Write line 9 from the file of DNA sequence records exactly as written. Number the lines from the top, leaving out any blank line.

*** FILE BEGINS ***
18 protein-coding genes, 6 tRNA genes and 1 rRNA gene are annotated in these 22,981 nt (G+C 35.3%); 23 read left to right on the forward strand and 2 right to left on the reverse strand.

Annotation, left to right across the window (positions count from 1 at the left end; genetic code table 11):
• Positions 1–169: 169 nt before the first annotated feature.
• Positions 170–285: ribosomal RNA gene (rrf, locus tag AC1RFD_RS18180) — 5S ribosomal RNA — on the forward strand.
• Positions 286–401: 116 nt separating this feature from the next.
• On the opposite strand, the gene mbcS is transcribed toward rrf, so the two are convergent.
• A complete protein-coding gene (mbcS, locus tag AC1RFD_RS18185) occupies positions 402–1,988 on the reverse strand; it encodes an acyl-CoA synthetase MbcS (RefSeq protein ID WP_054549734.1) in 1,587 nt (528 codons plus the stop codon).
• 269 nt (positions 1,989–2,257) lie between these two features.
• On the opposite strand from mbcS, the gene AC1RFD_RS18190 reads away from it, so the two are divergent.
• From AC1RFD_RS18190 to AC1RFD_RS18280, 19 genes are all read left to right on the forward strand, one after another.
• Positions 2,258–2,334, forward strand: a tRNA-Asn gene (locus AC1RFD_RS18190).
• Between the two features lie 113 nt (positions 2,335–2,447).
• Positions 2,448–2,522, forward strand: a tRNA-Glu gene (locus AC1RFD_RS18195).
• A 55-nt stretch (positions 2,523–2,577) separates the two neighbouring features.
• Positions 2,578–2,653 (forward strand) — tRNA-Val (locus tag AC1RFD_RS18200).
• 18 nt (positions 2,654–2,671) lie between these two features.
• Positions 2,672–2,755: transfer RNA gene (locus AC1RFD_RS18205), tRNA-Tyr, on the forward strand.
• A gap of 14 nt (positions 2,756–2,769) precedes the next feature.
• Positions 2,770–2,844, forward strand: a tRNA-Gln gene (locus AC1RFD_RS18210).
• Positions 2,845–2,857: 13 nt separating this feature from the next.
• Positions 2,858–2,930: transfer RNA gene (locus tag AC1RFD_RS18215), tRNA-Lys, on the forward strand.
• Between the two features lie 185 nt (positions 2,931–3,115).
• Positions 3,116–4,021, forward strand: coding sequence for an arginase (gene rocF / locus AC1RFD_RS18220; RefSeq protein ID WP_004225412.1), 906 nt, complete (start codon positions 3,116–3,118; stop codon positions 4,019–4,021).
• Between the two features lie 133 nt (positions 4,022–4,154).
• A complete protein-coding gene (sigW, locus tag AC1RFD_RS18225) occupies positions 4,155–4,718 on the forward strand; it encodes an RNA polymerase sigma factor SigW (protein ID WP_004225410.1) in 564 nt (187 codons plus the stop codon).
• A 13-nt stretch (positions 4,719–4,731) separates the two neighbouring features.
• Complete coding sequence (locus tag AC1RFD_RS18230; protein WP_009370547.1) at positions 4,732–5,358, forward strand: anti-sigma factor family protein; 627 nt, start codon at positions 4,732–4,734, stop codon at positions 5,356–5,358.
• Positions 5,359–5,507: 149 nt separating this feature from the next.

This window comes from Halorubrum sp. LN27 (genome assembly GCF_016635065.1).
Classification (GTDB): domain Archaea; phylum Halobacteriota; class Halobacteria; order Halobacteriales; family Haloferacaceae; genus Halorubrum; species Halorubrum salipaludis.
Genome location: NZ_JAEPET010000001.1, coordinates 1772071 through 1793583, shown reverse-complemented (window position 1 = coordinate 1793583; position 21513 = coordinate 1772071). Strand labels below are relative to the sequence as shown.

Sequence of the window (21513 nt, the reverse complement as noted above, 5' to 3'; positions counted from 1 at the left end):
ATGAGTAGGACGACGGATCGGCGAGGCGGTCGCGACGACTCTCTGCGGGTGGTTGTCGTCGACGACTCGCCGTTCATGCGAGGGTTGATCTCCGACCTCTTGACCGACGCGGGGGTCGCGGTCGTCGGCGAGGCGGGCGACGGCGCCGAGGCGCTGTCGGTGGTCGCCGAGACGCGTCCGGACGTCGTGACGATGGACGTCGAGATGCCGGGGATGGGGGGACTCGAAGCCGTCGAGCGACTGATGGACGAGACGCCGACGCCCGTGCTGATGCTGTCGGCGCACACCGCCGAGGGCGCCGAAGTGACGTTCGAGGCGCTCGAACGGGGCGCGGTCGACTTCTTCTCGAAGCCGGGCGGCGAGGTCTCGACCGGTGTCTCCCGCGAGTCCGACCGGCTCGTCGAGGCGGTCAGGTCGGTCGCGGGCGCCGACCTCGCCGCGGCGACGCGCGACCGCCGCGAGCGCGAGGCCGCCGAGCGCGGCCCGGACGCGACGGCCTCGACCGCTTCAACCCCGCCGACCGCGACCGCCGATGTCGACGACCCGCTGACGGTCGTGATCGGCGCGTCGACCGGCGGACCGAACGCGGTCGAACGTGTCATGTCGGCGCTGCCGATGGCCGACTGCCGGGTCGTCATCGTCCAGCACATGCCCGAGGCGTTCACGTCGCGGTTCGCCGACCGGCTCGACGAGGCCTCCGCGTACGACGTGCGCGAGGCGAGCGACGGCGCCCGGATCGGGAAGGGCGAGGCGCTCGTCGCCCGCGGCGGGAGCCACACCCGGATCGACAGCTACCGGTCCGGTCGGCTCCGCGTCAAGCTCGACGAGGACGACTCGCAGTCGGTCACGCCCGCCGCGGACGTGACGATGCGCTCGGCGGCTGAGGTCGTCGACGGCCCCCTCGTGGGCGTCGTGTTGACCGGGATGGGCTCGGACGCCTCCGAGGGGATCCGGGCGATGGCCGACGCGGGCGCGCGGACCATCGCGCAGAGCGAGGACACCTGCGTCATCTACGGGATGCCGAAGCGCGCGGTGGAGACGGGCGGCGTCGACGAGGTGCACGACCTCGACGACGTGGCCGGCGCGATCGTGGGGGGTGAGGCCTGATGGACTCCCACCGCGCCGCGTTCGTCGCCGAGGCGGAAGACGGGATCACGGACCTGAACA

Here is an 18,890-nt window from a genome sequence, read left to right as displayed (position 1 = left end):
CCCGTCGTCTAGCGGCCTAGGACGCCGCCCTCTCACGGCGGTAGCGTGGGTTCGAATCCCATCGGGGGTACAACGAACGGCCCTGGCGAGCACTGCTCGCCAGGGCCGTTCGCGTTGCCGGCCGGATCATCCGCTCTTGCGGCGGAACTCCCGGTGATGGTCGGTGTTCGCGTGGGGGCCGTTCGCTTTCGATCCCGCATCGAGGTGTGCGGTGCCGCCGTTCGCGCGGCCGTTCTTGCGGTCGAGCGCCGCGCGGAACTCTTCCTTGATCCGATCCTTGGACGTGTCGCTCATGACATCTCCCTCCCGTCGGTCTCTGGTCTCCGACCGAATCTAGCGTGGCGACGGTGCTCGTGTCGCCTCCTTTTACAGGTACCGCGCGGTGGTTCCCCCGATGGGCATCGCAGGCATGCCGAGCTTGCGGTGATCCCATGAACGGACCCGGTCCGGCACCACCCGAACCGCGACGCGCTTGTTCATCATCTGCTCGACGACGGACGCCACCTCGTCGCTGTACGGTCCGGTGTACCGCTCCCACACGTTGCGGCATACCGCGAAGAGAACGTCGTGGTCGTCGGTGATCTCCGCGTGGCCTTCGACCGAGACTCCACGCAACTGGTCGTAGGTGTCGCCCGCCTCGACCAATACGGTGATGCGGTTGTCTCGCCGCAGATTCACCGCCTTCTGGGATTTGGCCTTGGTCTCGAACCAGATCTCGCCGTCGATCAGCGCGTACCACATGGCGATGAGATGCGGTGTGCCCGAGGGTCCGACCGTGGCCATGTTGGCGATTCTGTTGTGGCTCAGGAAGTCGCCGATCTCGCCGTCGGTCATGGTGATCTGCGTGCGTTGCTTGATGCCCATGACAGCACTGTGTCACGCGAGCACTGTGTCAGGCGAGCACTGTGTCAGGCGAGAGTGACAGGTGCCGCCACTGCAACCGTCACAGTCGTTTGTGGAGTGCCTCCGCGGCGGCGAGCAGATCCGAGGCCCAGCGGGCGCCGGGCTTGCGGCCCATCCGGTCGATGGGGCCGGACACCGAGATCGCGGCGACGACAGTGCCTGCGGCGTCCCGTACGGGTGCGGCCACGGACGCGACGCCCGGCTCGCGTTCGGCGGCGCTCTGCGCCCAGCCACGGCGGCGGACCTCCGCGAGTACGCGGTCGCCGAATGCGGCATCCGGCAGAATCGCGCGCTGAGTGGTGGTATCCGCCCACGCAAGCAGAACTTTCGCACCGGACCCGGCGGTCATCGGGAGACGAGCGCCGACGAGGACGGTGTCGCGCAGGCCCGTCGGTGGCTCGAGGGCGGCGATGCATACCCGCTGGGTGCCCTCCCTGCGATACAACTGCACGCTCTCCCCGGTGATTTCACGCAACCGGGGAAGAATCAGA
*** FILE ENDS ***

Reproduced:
• On the opposite strand from mbcS, the gene AC1RFD_RS18190 reads away from it, so the two are divergent.